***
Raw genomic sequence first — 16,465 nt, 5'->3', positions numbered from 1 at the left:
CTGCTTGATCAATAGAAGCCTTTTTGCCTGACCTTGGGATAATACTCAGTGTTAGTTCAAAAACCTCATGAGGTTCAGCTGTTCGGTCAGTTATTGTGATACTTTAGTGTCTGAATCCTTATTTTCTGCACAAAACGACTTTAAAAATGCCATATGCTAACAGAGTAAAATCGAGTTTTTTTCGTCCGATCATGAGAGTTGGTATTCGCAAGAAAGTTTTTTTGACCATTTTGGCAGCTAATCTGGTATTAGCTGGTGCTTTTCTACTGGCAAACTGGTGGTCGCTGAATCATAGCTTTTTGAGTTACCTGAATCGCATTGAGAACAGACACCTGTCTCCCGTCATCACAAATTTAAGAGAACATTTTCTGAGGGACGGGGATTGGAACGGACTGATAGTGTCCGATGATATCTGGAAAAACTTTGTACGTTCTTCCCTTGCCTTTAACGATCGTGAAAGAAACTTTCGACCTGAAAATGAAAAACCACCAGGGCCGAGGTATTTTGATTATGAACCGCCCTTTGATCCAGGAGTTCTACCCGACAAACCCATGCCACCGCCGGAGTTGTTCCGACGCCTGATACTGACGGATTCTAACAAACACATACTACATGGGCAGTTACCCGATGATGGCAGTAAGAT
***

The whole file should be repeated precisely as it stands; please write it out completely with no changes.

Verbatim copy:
Raw genomic sequence first — 16,465 nt, 5'->3', positions numbered from 1 at the left:
CTGCTTGATCAATAGAAGCCTTTTTGCCTGACCTTGGGATAATACTCAGTGTTAGTTCAAAAACCTCATGAGGTTCAGCTGTTCGGTCAGTTATTGTGATACTTTAGTGTCTGAATCCTTATTTTCTGCACAAAACGACTTTAAAAATGCCATATGCTAACAGAGTAAAATCGAGTTTTTTTCGTCCGATCATGAGAGTTGGTATTCGCAAGAAAGTTTTTTTGACCATTTTGGCAGCTAATCTGGTATTAGCTGGTGCTTTTCTACTGGCAAACTGGTGGTCGCTGAATCATAGCTTTTTGAGTTACCTGAATCGCATTGAGAACAGACACCTGTCTCCCGTCATCACAAATTTAAGAGAACATTTTCTGAGGGACGGGGATTGGAACGGACTGATAGTGTCCGATGATATCTGGAAAAACTTTGTACGTTCTTCCCTTGCCTTTAACGATCGTGAAAGAAACTTTCGACCTGAAAATGAAAAACCACCAGGGCCGAGGTATTTTGATTATGAACCGCCCTTTGATCCAGGAGTTCTACCCGACAAACCCATGCCACCGCCGGAGTTGTTCCGACGCCTGATACTGACGGATTCTAACAAACACATACTACATGGGCAGTTACCCGATGATGGCAGTAAGAT